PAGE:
Item Details

Overcoming Electoral Uncertainty: Strategic Incentives for Pre-Electoral Coalition Entry

Nagashima, Daniel
Thesis/Dissertation; Online
Nagashima, Daniel
Mershon, Carol
Schoppa, Leonard
Gingerich, Daniel
Why do some parties coordinate and form electoral coalitions before contesting elections while other parties compete independently and form government coalitions after elections? Under what conditions do parties form pre-electoral coalitions, and under what conditions do parties “go it alone” and contest elections independently? This study argues that parties are rational, utility-maximizing actors who simultaneously weigh vote-, office-, and policy-seeking interests. However, as parties considering coalitions in the pre-electoral arena, parties are first and foremost interested in maximizing seats. As parties weigh the costs and benefits of pre-electoral coalition (PEC) formation, they must also consider the effects of electoral institutions. This study argues that moderately disproportional, multiparty electoral systems increase the probability of PEC formation. Specifically, majoritarian and mixed electoral systems increase the probability of PEC formation. Utilizing time series, cross-sectional data, the empirical analysis finds that majoritarian and mixed electoral systems increase the likelihood that parties enter into PECs. The theoretical hypothesis is further illustrated using three case studies of Japan, Italy, and Belgium. The case studies illustrate how PECs are not some deterministic outcome or functional equilibrium of electoral systems. Rather, PECs can be the result of a process of adaptation and learning by political parties who, through iterative games, find PECs to be of strategic interest.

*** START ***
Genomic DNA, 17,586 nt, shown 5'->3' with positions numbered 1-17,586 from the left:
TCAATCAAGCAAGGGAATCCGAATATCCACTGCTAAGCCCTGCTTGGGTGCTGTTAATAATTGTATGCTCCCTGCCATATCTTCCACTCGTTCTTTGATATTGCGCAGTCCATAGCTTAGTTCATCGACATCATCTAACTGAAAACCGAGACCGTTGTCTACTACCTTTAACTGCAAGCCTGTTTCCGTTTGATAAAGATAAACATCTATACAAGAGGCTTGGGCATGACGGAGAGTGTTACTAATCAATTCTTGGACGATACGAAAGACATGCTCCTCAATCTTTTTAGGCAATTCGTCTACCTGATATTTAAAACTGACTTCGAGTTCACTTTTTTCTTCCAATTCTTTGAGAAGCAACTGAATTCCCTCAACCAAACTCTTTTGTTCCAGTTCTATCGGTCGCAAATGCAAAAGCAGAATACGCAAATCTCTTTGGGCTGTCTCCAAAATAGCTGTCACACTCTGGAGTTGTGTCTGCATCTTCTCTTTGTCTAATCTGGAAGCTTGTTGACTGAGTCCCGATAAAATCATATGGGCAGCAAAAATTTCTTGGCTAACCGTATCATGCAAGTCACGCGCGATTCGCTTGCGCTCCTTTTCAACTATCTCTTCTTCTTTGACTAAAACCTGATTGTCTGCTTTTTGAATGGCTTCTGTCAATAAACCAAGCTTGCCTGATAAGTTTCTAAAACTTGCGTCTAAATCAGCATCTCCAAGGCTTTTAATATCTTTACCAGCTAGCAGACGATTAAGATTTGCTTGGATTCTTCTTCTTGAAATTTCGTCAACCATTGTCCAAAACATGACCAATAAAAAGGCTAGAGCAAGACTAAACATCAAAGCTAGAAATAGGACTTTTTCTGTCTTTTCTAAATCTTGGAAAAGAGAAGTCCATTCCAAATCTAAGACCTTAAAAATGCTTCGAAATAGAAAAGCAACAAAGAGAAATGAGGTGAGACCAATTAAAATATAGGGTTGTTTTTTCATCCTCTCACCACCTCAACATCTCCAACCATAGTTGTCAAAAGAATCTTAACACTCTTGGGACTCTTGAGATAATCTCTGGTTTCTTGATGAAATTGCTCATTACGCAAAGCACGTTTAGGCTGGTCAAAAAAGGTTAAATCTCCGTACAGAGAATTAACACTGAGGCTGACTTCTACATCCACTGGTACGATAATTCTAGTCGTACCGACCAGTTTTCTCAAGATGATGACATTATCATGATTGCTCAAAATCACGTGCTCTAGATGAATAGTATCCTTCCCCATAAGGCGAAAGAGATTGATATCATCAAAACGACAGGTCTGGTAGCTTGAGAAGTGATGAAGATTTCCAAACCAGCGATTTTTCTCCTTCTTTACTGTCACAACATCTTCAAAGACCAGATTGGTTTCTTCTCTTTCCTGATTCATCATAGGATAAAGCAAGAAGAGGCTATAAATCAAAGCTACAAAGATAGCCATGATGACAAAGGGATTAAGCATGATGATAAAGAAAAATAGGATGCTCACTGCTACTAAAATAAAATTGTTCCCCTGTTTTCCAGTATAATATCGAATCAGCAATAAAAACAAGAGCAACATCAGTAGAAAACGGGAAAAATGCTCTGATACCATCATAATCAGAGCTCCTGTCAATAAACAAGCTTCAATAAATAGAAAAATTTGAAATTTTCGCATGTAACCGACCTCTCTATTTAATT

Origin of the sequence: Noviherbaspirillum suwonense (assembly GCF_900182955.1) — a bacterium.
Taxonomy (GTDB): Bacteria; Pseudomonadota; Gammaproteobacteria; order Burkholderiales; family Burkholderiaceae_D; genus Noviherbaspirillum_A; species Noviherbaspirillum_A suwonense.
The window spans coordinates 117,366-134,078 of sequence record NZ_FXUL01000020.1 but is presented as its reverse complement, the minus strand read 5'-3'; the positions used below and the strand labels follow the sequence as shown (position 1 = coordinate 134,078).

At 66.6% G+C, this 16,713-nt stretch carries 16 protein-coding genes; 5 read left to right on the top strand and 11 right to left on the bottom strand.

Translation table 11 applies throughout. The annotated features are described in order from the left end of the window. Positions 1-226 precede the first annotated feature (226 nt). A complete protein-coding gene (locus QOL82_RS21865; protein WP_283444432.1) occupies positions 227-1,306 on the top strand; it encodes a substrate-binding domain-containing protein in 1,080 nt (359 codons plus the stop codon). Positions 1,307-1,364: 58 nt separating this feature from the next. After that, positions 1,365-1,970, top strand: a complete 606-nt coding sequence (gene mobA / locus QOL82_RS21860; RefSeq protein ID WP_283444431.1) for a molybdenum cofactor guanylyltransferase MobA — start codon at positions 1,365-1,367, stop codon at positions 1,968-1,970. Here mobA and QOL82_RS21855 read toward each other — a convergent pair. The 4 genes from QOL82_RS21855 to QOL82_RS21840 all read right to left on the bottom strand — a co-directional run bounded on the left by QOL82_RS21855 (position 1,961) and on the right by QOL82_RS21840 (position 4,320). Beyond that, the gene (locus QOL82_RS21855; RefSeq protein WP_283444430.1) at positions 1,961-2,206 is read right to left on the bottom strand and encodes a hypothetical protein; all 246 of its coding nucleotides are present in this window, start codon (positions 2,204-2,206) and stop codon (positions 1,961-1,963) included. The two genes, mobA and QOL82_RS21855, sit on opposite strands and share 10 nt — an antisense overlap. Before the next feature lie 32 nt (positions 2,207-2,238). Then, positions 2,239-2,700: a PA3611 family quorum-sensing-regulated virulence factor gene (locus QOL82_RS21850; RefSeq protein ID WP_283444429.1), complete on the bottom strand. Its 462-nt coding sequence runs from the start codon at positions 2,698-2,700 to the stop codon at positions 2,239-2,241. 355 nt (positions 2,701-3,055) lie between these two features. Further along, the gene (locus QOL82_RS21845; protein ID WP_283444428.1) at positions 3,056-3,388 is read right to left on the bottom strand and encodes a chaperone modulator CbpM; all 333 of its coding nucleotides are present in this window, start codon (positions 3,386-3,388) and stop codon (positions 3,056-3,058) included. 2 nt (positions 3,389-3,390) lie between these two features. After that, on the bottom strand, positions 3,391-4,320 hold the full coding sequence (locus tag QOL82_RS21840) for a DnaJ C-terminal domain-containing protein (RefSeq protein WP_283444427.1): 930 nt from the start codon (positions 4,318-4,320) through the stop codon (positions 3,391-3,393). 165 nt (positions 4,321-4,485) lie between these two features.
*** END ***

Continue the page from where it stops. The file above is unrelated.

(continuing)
Date Received
University of Virginia, Department of Politics, PHD (Doctor of Philosophy), 2015
Published Date
PHD (Doctor of Philosophy)
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